Zuma will almost certainly survive the vote, which requires a two-thirds majority to succeed, as his ruling African National Congress holds an overwhelming number of seats.
Despite rumblings of discontent within the party over a series of scandals involving the president, there is unlikely to be a revolt among ANC lawmakers, particularly as it will not be a secret ballot.
But Zuma has been seriously wounded in recent months, and is under increasing pressure that could see him fail to serve out the last three years of his final term.
He has been urged to resign by a number of senior ANC veterans of the struggle against apartheid, which brought liberation icon Nelson Mandela to power in 1994.
In pointed comments yesterday, Finance Minister Pravin Gordhan said that “once our actions are seen to be contrary to (the constitution) you must know we have moved away from our duty to serve our people”.
The ANC leadership has held a series of meetings since the Constitutional Court judgement last Thursday, and has dismissed the impeachment plan as electioneering by the opposition ahead of municipal elections later this year.
The court ruled that Zuma had flouted the constitution by failing to repay some of the money spent on “security upgrades” at his rural home at Nkandla in the eastern province of KwaZulu-Natal.
The project, which cost taxpayers $24 million, included a swimming pool, chicken run, cattle enclosure and an amphitheatre.
A 2014 report by the government-appointed Public Protector, Thuli Madonsela, found that Zuma and his family had unduly benefited from the upgrades and ordered him to pay back some of the money.
Fight to survive
Zuma apologised in a national television address on Friday for the frustration and confusion caused by the affair, but made it clear that he had no intention of responding to calls to resign.
He however said he would pay back some of the money as ordered.
The impeachment motion was lodged by the main opposition party, the Democratic Alliance, which drew unflattering comparisons between Zuma and Mandela.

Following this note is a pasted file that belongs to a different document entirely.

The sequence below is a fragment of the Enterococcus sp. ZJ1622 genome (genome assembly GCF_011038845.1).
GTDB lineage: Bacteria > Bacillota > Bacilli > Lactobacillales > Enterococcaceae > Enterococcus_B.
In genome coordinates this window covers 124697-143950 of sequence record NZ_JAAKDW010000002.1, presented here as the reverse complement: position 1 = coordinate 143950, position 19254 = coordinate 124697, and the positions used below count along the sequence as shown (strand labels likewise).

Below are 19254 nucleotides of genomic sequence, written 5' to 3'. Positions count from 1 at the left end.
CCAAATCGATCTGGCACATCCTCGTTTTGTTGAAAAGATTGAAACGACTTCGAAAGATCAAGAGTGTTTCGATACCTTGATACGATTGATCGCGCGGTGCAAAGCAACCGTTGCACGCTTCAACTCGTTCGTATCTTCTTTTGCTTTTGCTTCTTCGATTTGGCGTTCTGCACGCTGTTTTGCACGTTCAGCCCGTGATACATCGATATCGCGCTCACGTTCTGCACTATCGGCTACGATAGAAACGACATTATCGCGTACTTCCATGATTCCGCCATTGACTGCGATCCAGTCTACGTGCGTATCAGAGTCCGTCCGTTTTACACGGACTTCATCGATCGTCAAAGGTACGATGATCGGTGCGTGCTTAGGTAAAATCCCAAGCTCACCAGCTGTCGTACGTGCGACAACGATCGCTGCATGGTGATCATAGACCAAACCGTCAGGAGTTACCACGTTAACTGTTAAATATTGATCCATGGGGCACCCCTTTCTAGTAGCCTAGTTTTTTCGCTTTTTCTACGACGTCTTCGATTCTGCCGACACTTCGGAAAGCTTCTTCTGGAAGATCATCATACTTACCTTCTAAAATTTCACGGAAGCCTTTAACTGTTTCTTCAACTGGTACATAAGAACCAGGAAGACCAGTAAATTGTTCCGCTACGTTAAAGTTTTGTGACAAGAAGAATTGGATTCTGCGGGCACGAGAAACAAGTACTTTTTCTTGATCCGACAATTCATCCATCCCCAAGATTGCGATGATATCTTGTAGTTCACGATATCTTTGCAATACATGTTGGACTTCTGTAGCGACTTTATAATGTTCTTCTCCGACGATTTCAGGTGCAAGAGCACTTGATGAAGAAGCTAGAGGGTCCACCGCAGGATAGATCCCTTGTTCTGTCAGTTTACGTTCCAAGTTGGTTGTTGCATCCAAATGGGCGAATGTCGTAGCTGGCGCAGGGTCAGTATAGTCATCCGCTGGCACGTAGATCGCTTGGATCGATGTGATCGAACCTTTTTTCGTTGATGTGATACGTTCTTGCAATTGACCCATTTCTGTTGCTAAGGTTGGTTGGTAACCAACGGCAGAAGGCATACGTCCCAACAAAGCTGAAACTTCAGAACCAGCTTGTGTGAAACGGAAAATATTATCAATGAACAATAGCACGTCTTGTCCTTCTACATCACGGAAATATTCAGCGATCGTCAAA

“Jacob Zuma is the cancer at the heart of South African politics; he is not capable of honourable conduct, and cannot continue to be president of our country,” the party said in response to his televised address.
It is unlikely that Zuma will be in parliament for today’s debate, which means that it might escape the chaotic scenes which have regularly erupted when he is present.
Previous disruptions have been sparked by the radical Economic Freedom Fighters party, led by firebrand Julius Malema, who vowed last week that it will no longer allow Zuma to address the assembly.
“In between now and the impeachment, the president will not speak in parliament and we will stop him physically.
“We will push him because President Zuma is no longer the president of the Republic of South Africa,” Malema told anews conference.
In a surprise statement at the weekend, the South African National Defence Union, which represents a small percentage of members of the armed forces, urged soldiers to participate in any mass action to remove Zuma from office, saying he was no longer fit to be commander in chief.
Defence Minister Nosiviwe Mapisa-Nqakula called on the union’s secretary general Pikkie Greef to be criminally charged.
“If he’s mobilising men and women in uniform, that amounts to a coup d’etat… a coup d’etat will not be allowed in South Africa,” she said Monday.
Zuma has also been beset by allegations of corruption centred on a wealthy immigrant family from India that was alleged to have such influence that it could decide ministerial appointments. — AFP